First, notice that the normal of ${\displaystyle {\vec {x}}({\vec {u}})=}$  the normal of ${\displaystyle {\vec {d}}({\vec {n}}({\vec {u}}))={\vec {n}}({\vec {u}}),}$  by definition. Now, we'll apply the differential w.r.t. ${\displaystyle {\vec {u}}}$  to ${\displaystyle {\vec {x}}_{d}}$ , which gives us its tangent vectors spanning its tangent plane.

${\displaystyle \partial {\vec {x}}_{d}({\vec {u}})=\partial {\vec {x}}({\vec {u}})+\partial {\vec {d}}({\vec {n}}({\vec {u}}))}$

Notice, the tangent vectors for ${\displaystyle {\vec {x}}_{d}}$  are the sum of tangent vectors for ${\displaystyle {\vec {x}}({\vec {u}})}$  and its offset ${\displaystyle {\vec {d}}({\vec {n}})}$ , which share the same unit normal. Thus, the general offset surface shares the same tangent plane and normal with ${\displaystyle {\vec {x}}({\vec {u}})}$  and ${\displaystyle {\vec {d}}({\vec {n}}({\vec {u}}))}$ . That aligns with the nature of envelopes.

We now consider the Weingarten equations for the shape operator, which can be written as ${\displaystyle \partial {\vec {n}}=-\partial {\vec {x}}S}$ . If ${\displaystyle S}$  is invertable, ${\displaystyle \partial {\vec {x}}=-\partial {\vec {n}}S^{-1}}$ . Recall that the principal curvatures of a surface are the eigenvalues of the shape operator, the principal curvature directions are its eigenvectors, the Gauss curvature is its determinant, and the mean curvature is half its trace. The inverse of the shape operator holds these same values for the radii of curvature.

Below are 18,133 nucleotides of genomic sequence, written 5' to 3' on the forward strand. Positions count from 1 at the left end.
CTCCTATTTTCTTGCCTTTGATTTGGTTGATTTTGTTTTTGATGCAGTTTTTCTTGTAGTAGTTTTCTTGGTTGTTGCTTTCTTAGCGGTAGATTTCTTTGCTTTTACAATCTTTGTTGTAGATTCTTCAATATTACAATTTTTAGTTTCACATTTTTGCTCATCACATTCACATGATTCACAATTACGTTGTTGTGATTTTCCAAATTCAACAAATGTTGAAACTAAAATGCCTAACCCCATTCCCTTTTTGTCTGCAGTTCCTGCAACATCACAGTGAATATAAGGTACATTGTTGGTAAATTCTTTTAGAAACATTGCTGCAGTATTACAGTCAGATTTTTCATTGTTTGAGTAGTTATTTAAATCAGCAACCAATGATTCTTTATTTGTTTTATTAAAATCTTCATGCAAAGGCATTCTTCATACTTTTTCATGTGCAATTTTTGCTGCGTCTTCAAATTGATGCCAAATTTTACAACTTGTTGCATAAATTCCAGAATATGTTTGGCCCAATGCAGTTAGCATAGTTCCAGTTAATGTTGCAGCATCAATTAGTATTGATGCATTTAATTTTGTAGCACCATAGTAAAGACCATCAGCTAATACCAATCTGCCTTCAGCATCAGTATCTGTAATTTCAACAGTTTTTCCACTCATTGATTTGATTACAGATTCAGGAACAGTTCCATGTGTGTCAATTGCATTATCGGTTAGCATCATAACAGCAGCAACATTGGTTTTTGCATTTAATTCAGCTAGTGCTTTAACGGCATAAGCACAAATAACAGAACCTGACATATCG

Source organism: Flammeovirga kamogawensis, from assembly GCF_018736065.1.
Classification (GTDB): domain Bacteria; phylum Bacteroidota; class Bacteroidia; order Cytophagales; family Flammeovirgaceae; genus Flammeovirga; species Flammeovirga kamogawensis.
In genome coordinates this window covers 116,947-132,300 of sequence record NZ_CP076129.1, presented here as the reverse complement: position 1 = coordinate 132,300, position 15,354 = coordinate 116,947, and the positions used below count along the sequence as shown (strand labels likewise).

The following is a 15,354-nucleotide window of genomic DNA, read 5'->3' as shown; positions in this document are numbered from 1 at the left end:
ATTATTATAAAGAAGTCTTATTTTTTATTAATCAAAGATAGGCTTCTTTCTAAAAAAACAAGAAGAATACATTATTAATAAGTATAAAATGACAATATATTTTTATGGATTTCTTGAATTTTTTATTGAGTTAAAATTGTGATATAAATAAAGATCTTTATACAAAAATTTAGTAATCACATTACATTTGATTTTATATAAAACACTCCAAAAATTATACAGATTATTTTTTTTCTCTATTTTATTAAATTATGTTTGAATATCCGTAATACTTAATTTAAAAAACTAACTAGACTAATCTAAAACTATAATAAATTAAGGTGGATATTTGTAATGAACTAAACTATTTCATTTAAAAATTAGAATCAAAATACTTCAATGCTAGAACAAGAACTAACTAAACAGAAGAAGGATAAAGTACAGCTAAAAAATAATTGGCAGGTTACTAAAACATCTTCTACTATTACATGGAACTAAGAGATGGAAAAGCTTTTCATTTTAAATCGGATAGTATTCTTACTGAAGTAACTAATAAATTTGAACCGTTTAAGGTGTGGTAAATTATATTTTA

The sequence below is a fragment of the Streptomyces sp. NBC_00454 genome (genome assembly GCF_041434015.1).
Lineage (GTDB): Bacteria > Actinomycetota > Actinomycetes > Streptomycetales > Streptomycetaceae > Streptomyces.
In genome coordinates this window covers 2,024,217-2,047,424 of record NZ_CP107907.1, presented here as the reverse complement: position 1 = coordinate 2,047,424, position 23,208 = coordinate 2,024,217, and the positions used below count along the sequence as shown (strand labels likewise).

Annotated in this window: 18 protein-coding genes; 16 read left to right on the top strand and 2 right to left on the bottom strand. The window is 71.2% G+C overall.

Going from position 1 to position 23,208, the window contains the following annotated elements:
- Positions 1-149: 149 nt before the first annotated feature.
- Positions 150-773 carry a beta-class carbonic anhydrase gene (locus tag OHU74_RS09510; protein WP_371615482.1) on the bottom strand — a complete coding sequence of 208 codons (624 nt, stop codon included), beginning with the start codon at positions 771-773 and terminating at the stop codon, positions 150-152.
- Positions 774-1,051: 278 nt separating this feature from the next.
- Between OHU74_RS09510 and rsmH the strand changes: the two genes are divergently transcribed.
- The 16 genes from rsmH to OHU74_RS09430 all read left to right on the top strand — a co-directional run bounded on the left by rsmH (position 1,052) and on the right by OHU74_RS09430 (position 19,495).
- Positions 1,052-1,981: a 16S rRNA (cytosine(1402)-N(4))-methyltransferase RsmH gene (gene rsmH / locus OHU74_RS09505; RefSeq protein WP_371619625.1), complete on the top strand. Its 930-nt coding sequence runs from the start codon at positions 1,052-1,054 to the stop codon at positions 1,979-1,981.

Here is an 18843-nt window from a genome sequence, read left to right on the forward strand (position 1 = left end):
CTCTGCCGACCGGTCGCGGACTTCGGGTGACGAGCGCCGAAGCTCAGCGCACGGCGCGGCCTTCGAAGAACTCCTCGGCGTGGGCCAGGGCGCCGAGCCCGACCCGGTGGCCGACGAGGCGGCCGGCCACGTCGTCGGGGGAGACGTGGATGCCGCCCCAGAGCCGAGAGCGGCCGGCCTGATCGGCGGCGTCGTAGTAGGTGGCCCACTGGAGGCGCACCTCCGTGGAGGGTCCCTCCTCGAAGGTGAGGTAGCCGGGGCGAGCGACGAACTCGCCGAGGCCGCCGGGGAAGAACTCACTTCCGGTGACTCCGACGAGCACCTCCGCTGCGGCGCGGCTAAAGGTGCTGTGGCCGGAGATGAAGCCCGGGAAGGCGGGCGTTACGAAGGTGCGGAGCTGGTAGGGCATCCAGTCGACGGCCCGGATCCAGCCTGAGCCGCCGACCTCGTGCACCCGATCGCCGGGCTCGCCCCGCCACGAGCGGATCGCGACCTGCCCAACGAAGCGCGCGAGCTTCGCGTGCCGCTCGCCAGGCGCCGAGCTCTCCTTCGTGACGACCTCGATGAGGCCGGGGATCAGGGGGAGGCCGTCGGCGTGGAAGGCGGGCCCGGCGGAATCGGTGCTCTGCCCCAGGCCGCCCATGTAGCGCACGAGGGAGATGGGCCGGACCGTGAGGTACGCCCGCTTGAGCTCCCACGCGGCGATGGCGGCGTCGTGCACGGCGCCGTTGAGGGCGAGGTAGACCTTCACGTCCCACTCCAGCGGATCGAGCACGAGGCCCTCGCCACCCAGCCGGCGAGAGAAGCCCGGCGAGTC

Substituting into the equation for the differential of ${\displaystyle {\vec {x}}_{d}}$ , we get:

${\displaystyle \partial {\vec {x}}_{d}=\partial {\vec {x}}-\partial {\vec {n}}S_{n}^{-1},\quad }$  where ${\displaystyle S_{n}}$  is the shape operator for ${\displaystyle {\vec {d}}({\vec {n}}({\vec {u}}))}$ .

Next, we use the Weingarten equations again to replace ${\displaystyle \partial {\vec {n}}}$ :